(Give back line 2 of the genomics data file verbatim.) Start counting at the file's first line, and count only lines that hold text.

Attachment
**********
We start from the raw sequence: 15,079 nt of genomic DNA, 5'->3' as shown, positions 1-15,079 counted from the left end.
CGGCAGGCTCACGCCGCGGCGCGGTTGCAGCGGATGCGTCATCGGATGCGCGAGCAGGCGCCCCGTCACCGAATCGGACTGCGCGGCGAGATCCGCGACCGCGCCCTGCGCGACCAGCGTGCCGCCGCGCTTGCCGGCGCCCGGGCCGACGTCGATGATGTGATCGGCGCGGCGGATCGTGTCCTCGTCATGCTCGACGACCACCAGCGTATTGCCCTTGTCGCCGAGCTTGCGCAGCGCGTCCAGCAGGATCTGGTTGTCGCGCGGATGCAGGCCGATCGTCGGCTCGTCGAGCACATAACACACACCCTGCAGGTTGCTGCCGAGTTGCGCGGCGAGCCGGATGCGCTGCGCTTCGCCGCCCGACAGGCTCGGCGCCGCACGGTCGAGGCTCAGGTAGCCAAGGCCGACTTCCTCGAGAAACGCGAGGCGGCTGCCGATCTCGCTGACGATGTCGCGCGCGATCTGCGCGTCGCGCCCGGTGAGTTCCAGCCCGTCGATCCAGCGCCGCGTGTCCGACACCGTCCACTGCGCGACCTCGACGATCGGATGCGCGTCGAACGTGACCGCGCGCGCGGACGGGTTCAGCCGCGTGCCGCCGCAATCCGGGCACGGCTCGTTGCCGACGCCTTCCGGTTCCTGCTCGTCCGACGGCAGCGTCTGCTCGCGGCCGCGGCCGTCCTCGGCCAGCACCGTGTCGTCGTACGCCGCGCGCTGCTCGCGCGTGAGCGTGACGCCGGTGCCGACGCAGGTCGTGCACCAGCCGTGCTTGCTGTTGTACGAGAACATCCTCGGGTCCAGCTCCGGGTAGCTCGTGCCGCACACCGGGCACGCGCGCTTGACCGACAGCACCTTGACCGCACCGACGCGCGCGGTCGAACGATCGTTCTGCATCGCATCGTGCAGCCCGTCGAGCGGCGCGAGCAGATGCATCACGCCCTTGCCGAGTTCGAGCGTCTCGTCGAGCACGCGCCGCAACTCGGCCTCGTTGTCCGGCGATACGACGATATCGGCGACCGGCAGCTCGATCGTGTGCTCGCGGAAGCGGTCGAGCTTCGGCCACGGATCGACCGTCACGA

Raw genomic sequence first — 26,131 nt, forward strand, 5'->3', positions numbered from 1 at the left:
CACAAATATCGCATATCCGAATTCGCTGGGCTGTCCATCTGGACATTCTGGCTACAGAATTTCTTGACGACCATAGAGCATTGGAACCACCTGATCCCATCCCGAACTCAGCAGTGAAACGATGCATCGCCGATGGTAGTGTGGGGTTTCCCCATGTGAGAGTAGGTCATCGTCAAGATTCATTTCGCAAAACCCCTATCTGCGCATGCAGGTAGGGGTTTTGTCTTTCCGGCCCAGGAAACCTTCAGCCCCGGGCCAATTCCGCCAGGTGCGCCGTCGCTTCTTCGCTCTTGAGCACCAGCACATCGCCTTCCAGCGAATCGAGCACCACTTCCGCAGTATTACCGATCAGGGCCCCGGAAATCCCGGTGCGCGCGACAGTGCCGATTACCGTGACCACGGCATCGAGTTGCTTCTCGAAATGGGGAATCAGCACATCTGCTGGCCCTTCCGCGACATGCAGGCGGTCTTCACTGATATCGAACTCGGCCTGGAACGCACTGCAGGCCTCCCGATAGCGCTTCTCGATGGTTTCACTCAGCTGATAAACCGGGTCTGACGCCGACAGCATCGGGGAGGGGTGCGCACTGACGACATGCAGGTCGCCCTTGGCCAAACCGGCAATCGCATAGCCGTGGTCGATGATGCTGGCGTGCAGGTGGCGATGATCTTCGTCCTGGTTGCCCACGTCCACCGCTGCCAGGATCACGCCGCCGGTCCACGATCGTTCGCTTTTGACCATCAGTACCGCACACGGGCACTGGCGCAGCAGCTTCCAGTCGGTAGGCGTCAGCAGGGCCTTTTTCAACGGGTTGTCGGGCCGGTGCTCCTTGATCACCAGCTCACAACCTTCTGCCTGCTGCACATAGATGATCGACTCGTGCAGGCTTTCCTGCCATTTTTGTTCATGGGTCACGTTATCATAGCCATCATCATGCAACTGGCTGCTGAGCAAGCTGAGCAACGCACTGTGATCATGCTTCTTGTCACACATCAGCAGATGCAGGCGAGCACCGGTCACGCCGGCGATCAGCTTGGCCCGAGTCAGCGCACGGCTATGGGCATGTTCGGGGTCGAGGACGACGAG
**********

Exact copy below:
CGGCAGGCTCACGCCGCGGCGCGGTTGCAGCGGATGCGTCATCGGATGCGCGAGCAGGCGCCCCGTCACCGAATCGGACTGCGCGGCGAGATCCGCGACCGCGCCCTGCGCGACCAGCGTGCCGCCGCGCTTGCCGGCGCCCGGGCCGACGTCGATGATGTGATCGGCGCGGCGGATCGTGTCCTCGTCATGCTCGACGACCACCAGCGTATTGCCCTTGTCGCCGAGCTTGCGCAGCGCGTCCAGCAGGATCTGGTTGTCGCGCGGATGCAGGCCGATCGTCGGCTCGTCGAGCACATAACACACACCCTGCAGGTTGCTGCCGAGTTGCGCGGCGAGCCGGATGCGCTGCGCTTCGCCGCCCGACAGGCTCGGCGCCGCACGGTCGAGGCTCAGGTAGCCAAGGCCGACTTCCTCGAGAAACGCGAGGCGGCTGCCGATCTCGCTGACGATGTCGCGCGCGATCTGCGCGTCGCGCCCGGTGAGTTCCAGCCCGTCGATCCAGCGCCGCGTGTCCGACACCGTCCACTGCGCGACCTCGACGATCGGATGCGCGTCGAACGTGACCGCGCGCGCGGACGGGTTCAGCCGCGTGCCGCCGCAATCCGGGCACGGCTCGTTGCCGACGCCTTCCGGTTCCTGCTCGTCCGACGGCAGCGTCTGCTCGCGGCCGCGGCCGTCCTCGGCCAGCACCGTGTCGTCGTACGCCGCGCGCTGCTCGCGCGTGAGCGTGACGCCGGTGCCGACGCAGGTCGTGCACCAGCCGTGCTTGCTGTTGTACGAGAACATCCTCGGGTCCAGCTCCGGGTAGCTCGTGCCGCACACCGGGCACGCGCGCTTGACCGACAGCACCTTGACCGCACCGACGCGCGCGGTCGAACGATCGTTCTGCATCGCATCGTGCAGCCCGTCGAGCGGCGCGAGCAGATGCATCACGCCCTTGCCGAGTTCGAGCGTCTCGTCGAGCACGCGCCGCAACTCGGCCTCGTTGTCCGGCGATACGACGATATCGGCGACCGGCAGCTCGATCGTGTGCTCGCGGAAGCGGTCGAGCTTCGGCCACGGATCGACCGTCACGA